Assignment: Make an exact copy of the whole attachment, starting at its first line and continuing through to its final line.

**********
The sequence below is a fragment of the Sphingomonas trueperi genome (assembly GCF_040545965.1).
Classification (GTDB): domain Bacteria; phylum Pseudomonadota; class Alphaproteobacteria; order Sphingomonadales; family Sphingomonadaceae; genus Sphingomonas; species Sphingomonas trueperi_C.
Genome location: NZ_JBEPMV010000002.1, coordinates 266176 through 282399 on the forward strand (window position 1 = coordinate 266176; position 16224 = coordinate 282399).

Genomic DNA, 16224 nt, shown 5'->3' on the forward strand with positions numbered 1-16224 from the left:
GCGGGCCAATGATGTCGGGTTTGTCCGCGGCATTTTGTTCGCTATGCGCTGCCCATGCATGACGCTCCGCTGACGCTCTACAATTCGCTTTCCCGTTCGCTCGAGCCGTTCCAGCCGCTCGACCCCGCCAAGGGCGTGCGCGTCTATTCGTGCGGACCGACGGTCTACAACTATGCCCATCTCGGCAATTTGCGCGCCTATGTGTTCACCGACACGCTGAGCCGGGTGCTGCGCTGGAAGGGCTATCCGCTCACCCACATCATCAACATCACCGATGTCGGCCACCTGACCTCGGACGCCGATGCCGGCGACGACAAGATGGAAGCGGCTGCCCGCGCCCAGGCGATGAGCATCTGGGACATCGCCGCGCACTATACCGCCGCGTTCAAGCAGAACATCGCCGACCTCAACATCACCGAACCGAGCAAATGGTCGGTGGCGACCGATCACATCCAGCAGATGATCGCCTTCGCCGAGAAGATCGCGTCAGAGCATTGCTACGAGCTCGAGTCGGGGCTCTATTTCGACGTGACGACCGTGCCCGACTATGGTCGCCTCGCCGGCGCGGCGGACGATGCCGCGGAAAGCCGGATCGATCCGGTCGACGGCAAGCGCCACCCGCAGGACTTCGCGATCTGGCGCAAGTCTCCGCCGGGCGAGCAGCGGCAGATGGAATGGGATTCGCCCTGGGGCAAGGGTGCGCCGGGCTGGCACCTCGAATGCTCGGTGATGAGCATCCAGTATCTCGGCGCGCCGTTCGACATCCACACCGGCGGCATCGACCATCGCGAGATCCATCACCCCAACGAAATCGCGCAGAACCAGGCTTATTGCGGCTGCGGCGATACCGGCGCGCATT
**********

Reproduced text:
The sequence below is a fragment of the Sphingomonas trueperi genome (assembly GCF_040545965.1).
Classification (GTDB): domain Bacteria; phylum Pseudomonadota; class Alphaproteobacteria; order Sphingomonadales; family Sphingomonadaceae; genus Sphingomonas; species Sphingomonas trueperi_C.
Genome location: NZ_JBEPMV010000002.1, coordinates 266176 through 282399 on the forward strand (window position 1 = coordinate 266176; position 16224 = coordinate 282399).

Genomic DNA, 16224 nt, shown 5'->3' on the forward strand with positions numbered 1-16224 from the left:
GCGGGCCAATGATGTCGGGTTTGTCCGCGGCATTTTGTTCGCTATGCGCTGCCCATGCATGACGCTCCGCTGACGCTCTACAATTCGCTTTCCCGTTCGCTCGAGCCGTTCCAGCCGCTCGACCCCGCCAAGGGCGTGCGCGTCTATTCGTGCGGACCGACGGTCTACAACTATGCCCATCTCGGCAATTTGCGCGCCTATGTGTTCACCGACACGCTGAGCCGGGTGCTGCGCTGGAAGGGCTATCCGCTCACCCACATCATCAACATCACCGATGTCGGCCACCTGACCTCGGACGCCGATGCCGGCGACGACAAGATGGAAGCGGCTGCCCGCGCCCAGGCGATGAGCATCTGGGACATCGCCGCGCACTATACCGCCGCGTTCAAGCAGAACATCGCCGACCTCAACATCACCGAACCGAGCAAATGGTCGGTGGCGACCGATCACATCCAGCAGATGATCGCCTTCGCCGAGAAGATCGCGTCAGAGCATTGCTACGAGCTCGAGTCGGGGCTCTATTTCGACGTGACGACCGTGCCCGACTATGGTCGCCTCGCCGGCGCGGCGGACGATGCCGCGGAAAGCCGGATCGATCCGGTCGACGGCAAGCGCCACCCGCAGGACTTCGCGATCTGGCGCAAGTCTCCGCCGGGCGAGCAGCGGCAGATGGAATGGGATTCGCCCTGGGGCAAGGGTGCGCCGGGCTGGCACCTCGAATGCTCGGTGATGAGCATCCAGTATCTCGGCGCGCCGTTCGACATCCACACCGGCGGCATCGACCATCGCGAGATCCATCACCCCAACGAAATCGCGCAGAACCAGGCTTATTGCGGCTGCGGCGATACCGGCGCGCATT